BY CHRIS COOK IN SAN FRANCISCO
THE ARCHBISHOP of San Francisco has threatened to sue the city for violating the religious freedom of its charity organisation in a row over a law governing domestic partnerships.
The clash between Church and State is one of the most serious faced by a number of cities in the United States which are introducing domestic partnership legislation.
The new law, which comes into force in June, requires city contractors to grant spousal benefits such as health insurance to gay and lesbian couples if they already give them to married heterosexuals.
The charity organisation is affected because it contracts with the city to run social programmes to help the poor, the homeless and people with AIDS. The dispute has put in jeopardy $5.6 million in contracts.
Taking a stand against the law, which is similar to those being enacted by several other American cities, Archbishop William Levada warned that recognising domestic partnerships would violate the Church's religious and ethical tenets. In a letter to the city's Board of Supervisors he asked for an exemption for the charity organisation, Catholic Charities.
But Catholic Charities has the status of a non-profit charity rather than a religious entity, and city officials believe it should not be allowed to spend city money if the agency does not provide city-mandated domestic partner benefits to its employees. Their position is that it must meet its obligations under the law.
In the Board's reply to the Archbishop, Supervisor Tom Ammiano wrote: "I am well aware of the structure and philosophy of your beliefs. We simply disagree that these private convictions can ever justify discrimination in law".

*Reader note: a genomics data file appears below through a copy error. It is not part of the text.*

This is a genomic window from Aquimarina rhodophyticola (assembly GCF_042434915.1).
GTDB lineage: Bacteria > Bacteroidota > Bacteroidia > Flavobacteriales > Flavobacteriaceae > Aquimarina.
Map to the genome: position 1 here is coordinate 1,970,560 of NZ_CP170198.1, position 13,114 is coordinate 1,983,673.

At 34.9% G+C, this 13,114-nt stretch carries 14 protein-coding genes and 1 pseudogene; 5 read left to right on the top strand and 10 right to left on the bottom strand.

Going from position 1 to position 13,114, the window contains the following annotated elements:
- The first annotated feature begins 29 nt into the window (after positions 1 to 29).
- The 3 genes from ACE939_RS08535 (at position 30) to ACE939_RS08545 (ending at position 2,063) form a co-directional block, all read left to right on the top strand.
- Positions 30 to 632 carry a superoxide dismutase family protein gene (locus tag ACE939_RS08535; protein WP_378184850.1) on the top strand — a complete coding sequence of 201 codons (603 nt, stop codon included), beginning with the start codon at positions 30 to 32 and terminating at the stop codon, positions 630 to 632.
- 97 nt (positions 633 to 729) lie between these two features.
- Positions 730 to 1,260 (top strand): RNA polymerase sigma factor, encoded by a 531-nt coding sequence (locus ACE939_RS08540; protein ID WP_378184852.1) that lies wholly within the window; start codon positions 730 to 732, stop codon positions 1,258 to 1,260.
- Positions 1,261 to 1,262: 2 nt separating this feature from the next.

But a settlement could yet come without recourse to the courts.
A meeting late last week between Archbishop Lavada and the Mayor of San Francisco, Willy Brown, produced what Mr Ammiano called "a very positive step towards reconciliation". By rewording the ordinance reference to "domestic partners" has been removed, and benefits extended instead to any designated member of an employee's household.
The tentative proposal has yet to be approved, but it would satisfy the city's desire to end discrimination in the workplace, while meeting the Church's objection to recognising a law which flies in the face of its beliefs.
San Franscisco has always been popular among the homosexual community, and has been the centre of many gay rights struggles in the past.
This week's dispute is just the lastest in a series of clashes between the Church and the city's authorities.